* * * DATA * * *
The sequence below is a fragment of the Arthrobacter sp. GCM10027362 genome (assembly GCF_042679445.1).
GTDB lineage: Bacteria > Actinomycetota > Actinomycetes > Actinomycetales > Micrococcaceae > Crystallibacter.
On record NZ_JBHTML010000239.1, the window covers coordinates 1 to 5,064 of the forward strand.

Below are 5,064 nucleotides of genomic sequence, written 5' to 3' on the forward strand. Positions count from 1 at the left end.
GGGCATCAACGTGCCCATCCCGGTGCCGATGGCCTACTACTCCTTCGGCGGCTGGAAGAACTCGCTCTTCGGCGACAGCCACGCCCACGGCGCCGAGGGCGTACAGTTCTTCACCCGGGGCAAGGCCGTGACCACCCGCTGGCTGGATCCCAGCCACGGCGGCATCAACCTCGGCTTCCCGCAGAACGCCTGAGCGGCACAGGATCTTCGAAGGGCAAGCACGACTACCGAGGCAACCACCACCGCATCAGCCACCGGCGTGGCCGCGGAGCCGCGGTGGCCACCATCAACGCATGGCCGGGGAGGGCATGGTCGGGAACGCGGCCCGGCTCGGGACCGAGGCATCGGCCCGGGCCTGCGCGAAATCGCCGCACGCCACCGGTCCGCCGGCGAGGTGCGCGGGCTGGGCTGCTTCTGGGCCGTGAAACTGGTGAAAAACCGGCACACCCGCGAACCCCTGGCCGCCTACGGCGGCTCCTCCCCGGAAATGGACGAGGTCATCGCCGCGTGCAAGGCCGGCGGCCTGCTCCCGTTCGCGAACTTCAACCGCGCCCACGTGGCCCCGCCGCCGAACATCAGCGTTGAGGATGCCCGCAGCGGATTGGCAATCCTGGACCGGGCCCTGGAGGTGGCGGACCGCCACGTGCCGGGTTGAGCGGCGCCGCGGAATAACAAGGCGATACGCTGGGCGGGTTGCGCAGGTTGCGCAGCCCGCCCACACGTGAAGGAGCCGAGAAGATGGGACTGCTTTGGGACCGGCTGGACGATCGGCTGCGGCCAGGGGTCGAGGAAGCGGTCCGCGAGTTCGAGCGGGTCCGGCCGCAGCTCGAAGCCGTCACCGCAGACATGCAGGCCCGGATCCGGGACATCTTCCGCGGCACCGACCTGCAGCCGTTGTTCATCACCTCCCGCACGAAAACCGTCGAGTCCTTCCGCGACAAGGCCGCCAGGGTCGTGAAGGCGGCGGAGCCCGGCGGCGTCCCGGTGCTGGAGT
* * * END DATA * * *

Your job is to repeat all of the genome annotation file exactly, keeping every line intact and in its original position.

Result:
The sequence below is a fragment of the Arthrobacter sp. GCM10027362 genome (assembly GCF_042679445.1).
GTDB lineage: Bacteria > Actinomycetota > Actinomycetes > Actinomycetales > Micrococcaceae > Crystallibacter.
On record NZ_JBHTML010000239.1, the window covers coordinates 1 to 5,064 of the forward strand.

Below are 5,064 nucleotides of genomic sequence, written 5' to 3' on the forward strand. Positions count from 1 at the left end.
GGGCATCAACGTGCCCATCCCGGTGCCGATGGCCTACTACTCCTTCGGCGGCTGGAAGAACTCGCTCTTCGGCGACAGCCACGCCCACGGCGCCGAGGGCGTACAGTTCTTCACCCGGGGCAAGGCCGTGACCACCCGCTGGCTGGATCCCAGCCACGGCGGCATCAACCTCGGCTTCCCGCAGAACGCCTGAGCGGCACAGGATCTTCGAAGGGCAAGCACGACTACCGAGGCAACCACCACCGCATCAGCCACCGGCGTGGCCGCGGAGCCGCGGTGGCCACCATCAACGCATGGCCGGGGAGGGCATGGTCGGGAACGCGGCCCGGCTCGGGACCGAGGCATCGGCCCGGGCCTGCGCGAAATCGCCGCACGCCACCGGTCCGCCGGCGAGGTGCGCGGGCTGGGCTGCTTCTGGGCCGTGAAACTGGTGAAAAACCGGCACACCCGCGAACCCCTGGCCGCCTACGGCGGCTCCTCCCCGGAAATGGACGAGGTCATCGCCGCGTGCAAGGCCGGCGGCCTGCTCCCGTTCGCGAACTTCAACCGCGCCCACGTGGCCCCGCCGCCGAACATCAGCGTTGAGGATGCCCGCAGCGGATTGGCAATCCTGGACCGGGCCCTGGAGGTGGCGGACCGCCACGTGCCGGGTTGAGCGGCGCCGCGGAATAACAAGGCGATACGCTGGGCGGGTTGCGCAGGTTGCGCAGCCCGCCCACACGTGAAGGAGCCGAGAAGATGGGACTGCTTTGGGACCGGCTGGACGATCGGCTGCGGCCAGGGGTCGAGGAAGCGGTCCGCGAGTTCGAGCGGGTCCGGCCGCAGCTCGAAGCCGTCACCGCAGACATGCAGGCCCGGATCCGGGACATCTTCCGCGGCACCGACCTGCAGCCGTTGTTCATCACCTCCCGCACGAAAACCGTCGAGTCCTTCCGCGACAAGGCCGCCAGGGTCGTGAAGGCGGCGGAGCCCGGCGGCGTCCCGGTGCTGGAGT